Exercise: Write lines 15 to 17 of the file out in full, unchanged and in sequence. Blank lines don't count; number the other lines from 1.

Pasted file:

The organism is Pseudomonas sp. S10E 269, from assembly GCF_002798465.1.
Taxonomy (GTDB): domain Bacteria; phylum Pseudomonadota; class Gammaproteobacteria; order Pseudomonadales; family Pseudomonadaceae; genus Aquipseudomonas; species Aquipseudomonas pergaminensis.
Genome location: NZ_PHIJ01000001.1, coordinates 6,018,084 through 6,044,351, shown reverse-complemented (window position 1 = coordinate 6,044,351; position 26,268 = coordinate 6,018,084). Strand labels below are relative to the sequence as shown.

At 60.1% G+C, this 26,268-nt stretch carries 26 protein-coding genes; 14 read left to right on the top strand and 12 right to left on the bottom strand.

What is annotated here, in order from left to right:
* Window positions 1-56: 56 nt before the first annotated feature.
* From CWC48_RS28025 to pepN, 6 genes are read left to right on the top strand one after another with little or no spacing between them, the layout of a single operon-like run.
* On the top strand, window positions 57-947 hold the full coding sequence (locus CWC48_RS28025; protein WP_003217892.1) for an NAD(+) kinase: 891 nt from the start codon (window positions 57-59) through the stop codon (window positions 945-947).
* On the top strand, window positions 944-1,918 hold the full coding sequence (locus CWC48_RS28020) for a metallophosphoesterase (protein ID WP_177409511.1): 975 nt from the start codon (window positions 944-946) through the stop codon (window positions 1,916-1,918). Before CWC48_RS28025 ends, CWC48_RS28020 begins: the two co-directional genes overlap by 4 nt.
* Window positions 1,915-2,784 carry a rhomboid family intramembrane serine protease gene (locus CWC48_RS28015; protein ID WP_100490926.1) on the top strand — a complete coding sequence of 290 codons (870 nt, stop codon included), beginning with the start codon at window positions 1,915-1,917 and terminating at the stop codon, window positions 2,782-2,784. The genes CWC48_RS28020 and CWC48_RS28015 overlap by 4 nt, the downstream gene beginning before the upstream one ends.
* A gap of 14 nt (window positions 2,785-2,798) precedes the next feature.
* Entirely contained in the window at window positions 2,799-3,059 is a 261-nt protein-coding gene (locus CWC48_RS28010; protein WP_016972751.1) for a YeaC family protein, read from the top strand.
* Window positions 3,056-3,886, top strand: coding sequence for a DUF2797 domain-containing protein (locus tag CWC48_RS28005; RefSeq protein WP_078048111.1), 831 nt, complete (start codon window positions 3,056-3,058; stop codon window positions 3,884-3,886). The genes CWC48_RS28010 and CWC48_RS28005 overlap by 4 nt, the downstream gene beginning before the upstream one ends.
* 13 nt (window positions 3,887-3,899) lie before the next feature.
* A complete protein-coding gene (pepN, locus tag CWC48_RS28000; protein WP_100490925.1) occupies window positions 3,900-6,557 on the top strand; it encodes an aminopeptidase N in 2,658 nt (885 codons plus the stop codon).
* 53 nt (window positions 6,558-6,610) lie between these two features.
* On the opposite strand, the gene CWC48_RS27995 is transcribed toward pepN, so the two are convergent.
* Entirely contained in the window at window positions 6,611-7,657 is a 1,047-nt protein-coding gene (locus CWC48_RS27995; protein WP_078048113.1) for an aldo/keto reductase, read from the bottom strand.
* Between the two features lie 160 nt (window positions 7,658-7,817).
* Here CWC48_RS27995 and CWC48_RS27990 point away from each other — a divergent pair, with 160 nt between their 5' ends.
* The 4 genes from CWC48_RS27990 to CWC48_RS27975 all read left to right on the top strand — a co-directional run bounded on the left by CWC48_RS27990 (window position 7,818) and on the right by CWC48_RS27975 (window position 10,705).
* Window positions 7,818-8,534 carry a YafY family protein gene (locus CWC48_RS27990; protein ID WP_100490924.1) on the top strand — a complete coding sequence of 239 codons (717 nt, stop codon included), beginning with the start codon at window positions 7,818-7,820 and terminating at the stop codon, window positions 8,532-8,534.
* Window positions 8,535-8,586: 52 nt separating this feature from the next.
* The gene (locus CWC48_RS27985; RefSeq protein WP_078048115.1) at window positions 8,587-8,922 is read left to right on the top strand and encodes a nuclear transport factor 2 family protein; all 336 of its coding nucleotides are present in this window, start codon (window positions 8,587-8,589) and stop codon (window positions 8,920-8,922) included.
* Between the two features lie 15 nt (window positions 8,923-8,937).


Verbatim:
* A complete protein-coding gene (pepN, locus tag CWC48_RS28000; protein WP_100490925.1) occupies window positions 3,900-6,557 on the top strand; it encodes an aminopeptidase N in 2,658 nt (885 codons plus the stop codon).
* 53 nt (window positions 6,558-6,610) lie between these two features.
* On the opposite strand, the gene CWC48_RS27995 is transcribed toward pepN, so the two are convergent.